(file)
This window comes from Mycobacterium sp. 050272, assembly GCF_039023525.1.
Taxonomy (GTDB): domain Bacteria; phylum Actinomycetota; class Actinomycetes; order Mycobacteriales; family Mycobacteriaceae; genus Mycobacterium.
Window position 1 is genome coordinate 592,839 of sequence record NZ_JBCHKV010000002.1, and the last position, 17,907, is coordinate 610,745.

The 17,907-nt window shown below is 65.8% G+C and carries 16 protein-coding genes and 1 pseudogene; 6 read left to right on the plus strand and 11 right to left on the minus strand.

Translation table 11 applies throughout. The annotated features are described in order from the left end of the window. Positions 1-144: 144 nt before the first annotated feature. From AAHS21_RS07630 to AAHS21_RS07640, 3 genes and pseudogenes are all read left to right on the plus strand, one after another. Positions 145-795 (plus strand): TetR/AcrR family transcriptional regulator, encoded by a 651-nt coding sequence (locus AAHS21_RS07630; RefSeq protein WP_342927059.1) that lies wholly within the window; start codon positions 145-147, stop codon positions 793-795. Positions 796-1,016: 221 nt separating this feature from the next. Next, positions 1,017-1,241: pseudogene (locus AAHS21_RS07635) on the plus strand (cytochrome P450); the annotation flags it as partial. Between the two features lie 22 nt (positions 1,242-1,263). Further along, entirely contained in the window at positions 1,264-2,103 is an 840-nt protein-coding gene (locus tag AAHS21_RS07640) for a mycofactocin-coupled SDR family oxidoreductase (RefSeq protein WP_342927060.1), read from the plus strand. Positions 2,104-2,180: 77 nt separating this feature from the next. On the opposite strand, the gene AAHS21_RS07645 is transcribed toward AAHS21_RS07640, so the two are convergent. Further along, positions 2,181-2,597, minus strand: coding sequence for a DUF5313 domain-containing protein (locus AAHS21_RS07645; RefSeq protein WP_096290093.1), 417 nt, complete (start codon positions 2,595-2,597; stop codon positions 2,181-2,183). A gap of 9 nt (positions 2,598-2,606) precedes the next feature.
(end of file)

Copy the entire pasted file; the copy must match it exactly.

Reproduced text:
This window comes from Mycobacterium sp. 050272, assembly GCF_039023525.1.
Taxonomy (GTDB): domain Bacteria; phylum Actinomycetota; class Actinomycetes; order Mycobacteriales; family Mycobacteriaceae; genus Mycobacterium.
Window position 1 is genome coordinate 592,839 of sequence record NZ_JBCHKV010000002.1, and the last position, 17,907, is coordinate 610,745.

The 17,907-nt window shown below is 65.8% G+C and carries 16 protein-coding genes and 1 pseudogene; 6 read left to right on the plus strand and 11 right to left on the minus strand.

Translation table 11 applies throughout. The annotated features are described in order from the left end of the window. Positions 1-144: 144 nt before the first annotated feature. From AAHS21_RS07630 to AAHS21_RS07640, 3 genes and pseudogenes are all read left to right on the plus strand, one after another. Positions 145-795 (plus strand): TetR/AcrR family transcriptional regulator, encoded by a 651-nt coding sequence (locus AAHS21_RS07630; RefSeq protein WP_342927059.1) that lies wholly within the window; start codon positions 145-147, stop codon positions 793-795. Positions 796-1,016: 221 nt separating this feature from the next. Next, positions 1,017-1,241: pseudogene (locus AAHS21_RS07635) on the plus strand (cytochrome P450); the annotation flags it as partial. Between the two features lie 22 nt (positions 1,242-1,263). Further along, entirely contained in the window at positions 1,264-2,103 is an 840-nt protein-coding gene (locus tag AAHS21_RS07640) for a mycofactocin-coupled SDR family oxidoreductase (RefSeq protein WP_342927060.1), read from the plus strand. Positions 2,104-2,180: 77 nt separating this feature from the next. On the opposite strand, the gene AAHS21_RS07645 is transcribed toward AAHS21_RS07640, so the two are convergent. Further along, positions 2,181-2,597, minus strand: coding sequence for a DUF5313 domain-containing protein (locus AAHS21_RS07645; RefSeq protein WP_096290093.1), 417 nt, complete (start codon positions 2,595-2,597; stop codon positions 2,181-2,183). A gap of 9 nt (positions 2,598-2,606) precedes the next feature.